The cost of purchasing back-to-school supplies can quickly add up for families, and District 16A Rep. Chris Swedzinski of Ghent is urging people to save receipts and take advantage of tax benefits that can provide some relief.

Minnesota has both a credit and a subtraction for education expenses.

Both programs reduce the tax parents pay and could provide a larger refund when filing state income tax returns for 2018.

Qualifications apply, and expenses must be for children attending Kindergarten through 12th grade at a public, private, or home school.

“We all want to save on taxes and this is just one little thing people can do to lessen their burden,” Swedzinski said. “The thing is, tax season is still several months away and it can be easy to forget about education deductions until it is too late. The best thing to do is to save your receipts for back-to-school purchases and file them with the rest of your tax documents now so you will come across them when you need them.”

School supplies which qualify for the credit or subtraction include writing utensils, textbooks, musical instrument rentals, tutoring and computer hardware/educational software.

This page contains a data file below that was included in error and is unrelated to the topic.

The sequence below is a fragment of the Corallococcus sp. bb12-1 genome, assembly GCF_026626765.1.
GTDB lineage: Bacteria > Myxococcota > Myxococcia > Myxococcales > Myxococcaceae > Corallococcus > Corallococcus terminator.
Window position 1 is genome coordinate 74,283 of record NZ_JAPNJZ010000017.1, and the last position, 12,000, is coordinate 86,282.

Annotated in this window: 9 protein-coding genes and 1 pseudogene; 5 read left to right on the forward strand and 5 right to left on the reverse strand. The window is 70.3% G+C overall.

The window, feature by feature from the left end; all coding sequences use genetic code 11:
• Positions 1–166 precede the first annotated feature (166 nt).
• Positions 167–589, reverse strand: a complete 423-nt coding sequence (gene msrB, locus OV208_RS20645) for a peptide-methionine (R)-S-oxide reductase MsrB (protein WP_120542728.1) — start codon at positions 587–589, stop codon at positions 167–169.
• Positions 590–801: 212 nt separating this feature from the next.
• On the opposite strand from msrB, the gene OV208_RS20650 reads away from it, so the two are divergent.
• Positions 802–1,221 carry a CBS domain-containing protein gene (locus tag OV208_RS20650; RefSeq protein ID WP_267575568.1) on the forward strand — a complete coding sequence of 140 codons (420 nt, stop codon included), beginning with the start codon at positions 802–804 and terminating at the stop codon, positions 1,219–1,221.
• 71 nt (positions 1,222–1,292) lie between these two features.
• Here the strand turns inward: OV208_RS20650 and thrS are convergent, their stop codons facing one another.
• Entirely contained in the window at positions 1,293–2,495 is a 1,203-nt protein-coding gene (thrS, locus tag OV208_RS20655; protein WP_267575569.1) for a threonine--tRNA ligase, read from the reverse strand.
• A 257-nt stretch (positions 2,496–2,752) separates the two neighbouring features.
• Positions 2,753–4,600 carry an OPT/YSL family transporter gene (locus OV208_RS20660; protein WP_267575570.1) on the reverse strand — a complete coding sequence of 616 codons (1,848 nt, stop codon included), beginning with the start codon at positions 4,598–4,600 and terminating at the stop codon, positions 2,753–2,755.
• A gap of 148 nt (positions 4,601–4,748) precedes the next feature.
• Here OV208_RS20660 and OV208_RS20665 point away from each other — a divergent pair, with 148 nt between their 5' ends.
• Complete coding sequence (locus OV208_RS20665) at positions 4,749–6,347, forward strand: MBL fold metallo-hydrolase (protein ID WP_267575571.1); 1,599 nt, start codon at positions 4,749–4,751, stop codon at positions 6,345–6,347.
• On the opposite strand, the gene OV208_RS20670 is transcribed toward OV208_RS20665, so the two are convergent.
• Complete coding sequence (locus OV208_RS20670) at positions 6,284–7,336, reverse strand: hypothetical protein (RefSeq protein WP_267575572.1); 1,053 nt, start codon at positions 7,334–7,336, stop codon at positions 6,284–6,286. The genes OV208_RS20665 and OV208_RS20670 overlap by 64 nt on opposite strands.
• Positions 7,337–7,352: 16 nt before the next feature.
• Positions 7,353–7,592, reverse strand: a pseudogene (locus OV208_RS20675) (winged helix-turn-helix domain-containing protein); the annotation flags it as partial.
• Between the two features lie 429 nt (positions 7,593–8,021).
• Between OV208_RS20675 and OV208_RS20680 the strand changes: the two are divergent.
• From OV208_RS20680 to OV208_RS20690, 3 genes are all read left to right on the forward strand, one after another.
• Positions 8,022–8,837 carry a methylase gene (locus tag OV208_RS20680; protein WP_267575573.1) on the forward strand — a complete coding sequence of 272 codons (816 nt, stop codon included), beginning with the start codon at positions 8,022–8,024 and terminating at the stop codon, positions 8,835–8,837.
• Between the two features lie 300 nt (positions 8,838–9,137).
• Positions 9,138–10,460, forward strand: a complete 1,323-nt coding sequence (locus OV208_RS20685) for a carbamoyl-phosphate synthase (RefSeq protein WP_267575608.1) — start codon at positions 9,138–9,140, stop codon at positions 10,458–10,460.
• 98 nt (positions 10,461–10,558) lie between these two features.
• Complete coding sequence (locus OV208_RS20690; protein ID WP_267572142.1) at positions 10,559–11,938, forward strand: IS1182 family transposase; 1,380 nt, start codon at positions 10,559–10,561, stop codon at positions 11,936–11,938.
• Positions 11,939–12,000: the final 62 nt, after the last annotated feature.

Common items that do not qualify for the subtraction or credit include school lunches, uniforms and backpacks. Parents are encouraged to check the Department of Revenue Web site. Additional information regarding which expenses qualify may be found at on the Department of Revenue Web site at

While the education subtraction is not subject to income limits, the credit is limited to households with incomes less than $37,500 for families with one to two children, $39,500 for families with three children, and adding $2,000 per child for families with four or more children.

The Department of Revenue indicates last year more than 37,500 families took advantage of the education credit, saving an average of $241.

More than 186,000 families took advantage of the education subtraction.

In addition to visiting the department’s Web site, Swedzinski encourages constituents who have questions to contact him at, or by calling (651) 296-5374.

- Photo courtesy of the Internet Public Domain